What Is an Optical Drive? - Definition, Types & Function

An error occurred trying to load this video.

Try refreshing the page, or contact customer support.

Coming up next: What Is a Hard Drive? - Types, Function & Definition

You're on a roll. Keep up the good work!

Take Quiz Watch Next Lesson
Your next lesson will play in 10 seconds
  • 0:01 Optical Disk Drive Defined
  • 0:30 Components
  • 3:23 Different Types of Discs
  • 5:43 How An Optical Drive Works
  • 6:57 No More Optical Drives?
Save Save Save

Want to watch this again later?

Log in or sign up to add this lesson to a Custom Course.

Log in or Sign up

Speed Speed

Recommended Lessons and Courses for You

Lesson Transcript
Instructor: Paul Zandbergen

Paul has a PhD from the University of British Columbia and has taught Geographic Information Systems, statistics and computer programming for 15 years.

An optical drive in a computer system allows you to use CDs, DVDs, and Blu-ray discs to listen to music or watch a movie. Most drives also allow you to write data to a disc, so you can create your own music CDs or create a backup copy of important data.

Optical Disk Drive Defined

An optical disk drive (ODD) uses a laser light to read data from or write data to an optical disc. These include CDs, DVDs, and Blu-ray discs. This allows you to play music or watch movies using pre-recorded discs. Computer software also often comes on one of these discs, so you need an optical drive to install software. Most modern drives allow you to write to an empty disc, so you can create your own music CDs or create a backup copy of important data.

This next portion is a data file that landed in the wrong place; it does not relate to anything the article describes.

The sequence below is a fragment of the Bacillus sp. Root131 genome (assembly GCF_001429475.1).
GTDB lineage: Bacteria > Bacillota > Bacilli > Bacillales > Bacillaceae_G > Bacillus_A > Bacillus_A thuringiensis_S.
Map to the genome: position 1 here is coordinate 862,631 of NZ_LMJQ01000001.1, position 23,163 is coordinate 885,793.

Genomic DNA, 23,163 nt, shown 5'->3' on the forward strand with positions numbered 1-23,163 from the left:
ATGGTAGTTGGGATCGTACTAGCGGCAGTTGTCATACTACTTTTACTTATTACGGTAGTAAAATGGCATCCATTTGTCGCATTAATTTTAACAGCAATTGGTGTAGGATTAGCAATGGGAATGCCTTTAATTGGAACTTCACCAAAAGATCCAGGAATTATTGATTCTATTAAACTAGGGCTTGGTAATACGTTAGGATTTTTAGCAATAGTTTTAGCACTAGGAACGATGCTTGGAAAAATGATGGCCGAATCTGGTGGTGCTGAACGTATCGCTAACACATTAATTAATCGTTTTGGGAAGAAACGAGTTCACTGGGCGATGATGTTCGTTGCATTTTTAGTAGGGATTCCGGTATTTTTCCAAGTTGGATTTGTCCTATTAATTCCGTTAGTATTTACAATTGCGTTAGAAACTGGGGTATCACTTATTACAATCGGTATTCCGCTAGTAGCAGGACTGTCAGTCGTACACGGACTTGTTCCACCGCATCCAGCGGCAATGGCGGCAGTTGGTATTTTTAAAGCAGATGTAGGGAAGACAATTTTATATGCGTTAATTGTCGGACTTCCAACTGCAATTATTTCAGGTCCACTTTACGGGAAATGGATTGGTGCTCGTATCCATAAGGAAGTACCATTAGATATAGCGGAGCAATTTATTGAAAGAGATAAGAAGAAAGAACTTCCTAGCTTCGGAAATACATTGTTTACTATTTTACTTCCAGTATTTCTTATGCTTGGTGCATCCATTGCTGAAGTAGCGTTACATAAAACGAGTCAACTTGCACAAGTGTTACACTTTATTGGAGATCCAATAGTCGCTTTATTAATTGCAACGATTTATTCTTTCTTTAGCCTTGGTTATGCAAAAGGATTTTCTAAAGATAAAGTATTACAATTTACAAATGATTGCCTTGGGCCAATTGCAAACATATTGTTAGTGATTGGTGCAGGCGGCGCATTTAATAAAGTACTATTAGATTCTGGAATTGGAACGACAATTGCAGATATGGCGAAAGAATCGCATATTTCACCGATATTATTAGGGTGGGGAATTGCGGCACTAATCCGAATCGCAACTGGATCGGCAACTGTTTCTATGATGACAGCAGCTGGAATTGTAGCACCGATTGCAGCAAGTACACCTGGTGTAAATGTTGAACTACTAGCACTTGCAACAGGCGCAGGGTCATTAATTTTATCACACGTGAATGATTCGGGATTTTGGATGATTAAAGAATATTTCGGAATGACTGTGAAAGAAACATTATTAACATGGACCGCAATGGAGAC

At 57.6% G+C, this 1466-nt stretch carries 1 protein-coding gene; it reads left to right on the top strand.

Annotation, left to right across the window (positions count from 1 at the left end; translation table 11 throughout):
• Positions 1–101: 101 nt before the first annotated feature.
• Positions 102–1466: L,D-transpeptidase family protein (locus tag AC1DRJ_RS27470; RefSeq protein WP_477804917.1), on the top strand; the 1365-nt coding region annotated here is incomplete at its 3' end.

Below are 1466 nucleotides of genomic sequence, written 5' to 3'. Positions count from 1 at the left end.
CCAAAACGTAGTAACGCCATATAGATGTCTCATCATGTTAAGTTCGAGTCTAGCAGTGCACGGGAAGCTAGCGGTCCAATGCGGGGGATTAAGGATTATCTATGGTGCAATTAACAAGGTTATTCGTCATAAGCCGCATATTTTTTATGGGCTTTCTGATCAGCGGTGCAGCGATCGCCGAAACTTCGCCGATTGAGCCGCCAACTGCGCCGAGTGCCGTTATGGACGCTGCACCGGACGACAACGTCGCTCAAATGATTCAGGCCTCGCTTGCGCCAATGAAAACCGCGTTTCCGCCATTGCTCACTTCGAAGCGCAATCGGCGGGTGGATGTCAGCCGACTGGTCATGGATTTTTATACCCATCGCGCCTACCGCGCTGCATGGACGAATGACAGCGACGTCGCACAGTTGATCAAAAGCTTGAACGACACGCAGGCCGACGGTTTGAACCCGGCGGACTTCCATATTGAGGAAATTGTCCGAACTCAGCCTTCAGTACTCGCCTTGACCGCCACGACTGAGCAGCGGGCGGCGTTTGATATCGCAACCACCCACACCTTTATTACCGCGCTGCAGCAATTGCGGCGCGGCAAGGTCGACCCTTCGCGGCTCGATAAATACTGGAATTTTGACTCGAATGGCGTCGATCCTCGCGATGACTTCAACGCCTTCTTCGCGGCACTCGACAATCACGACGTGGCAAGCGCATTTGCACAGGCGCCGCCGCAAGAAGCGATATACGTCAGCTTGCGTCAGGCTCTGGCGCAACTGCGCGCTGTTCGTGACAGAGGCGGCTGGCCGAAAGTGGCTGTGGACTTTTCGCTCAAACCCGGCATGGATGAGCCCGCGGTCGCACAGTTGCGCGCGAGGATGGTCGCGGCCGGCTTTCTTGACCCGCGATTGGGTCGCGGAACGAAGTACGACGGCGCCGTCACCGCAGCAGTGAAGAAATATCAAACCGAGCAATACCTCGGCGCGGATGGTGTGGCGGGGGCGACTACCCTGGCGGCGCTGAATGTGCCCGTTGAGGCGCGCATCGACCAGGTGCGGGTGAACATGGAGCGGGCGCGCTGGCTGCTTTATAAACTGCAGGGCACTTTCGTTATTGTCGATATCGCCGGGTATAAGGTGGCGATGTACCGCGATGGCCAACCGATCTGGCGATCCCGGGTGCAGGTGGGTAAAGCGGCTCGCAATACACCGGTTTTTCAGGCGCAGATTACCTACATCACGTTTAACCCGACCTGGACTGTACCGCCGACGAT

DVD disc, one of several types of optical discs used in computer systems
image of DVD


An optical disk drive uses a laser to read and write data. A laser in this context means an electromagnetic wave with a very specific wavelength within or near the visible light spectrum. Different types of discs require different wavelengths. For compact discs, or CDs, a wavelength of 780 nanometers (nm) is used, which is in the infrared range. For digital video discs, or DVDs, a wavelength of 650 nm (red) is used, while for Blu-ray discs a wavelength of 405 nm (violet) is used.

An optical drive that can work with multiple types of discs will therefore contain multiple lasers. The mechanism to read and write data consists of a laser, a lens to guide the laser beam, and photodiodes to detect the light reflection from the disc.

The optical mechanisms for reading CDs and DVDs are quite similar, so the same lens can be used for both types of discs. The mechanism for reading Blu-ray discs, however, is quite different. An optical drive that works with all types of discs will therefore have two separate lenses: one for CD/DVD and one for Blu-ray.

An optical disc drive with separate lenses for CD/DVD and for Blu-ray discs
optical drive lenses

In addition to the lens, an optical drive has a rotational mechanism to spin the disc. Optical drives were originally designed to work at a constant linear velocity (CLV) - this means that the disc spins at varying speeds depending on where the laser beam is reading, so the spiral groove of the disc passes by the laser at a constant speed. This means that a disc spins at around 200 rotations per minute (rpm) when the laser is reading near the outer rim of the disc and at around 500 rpm when reading near the inner rim.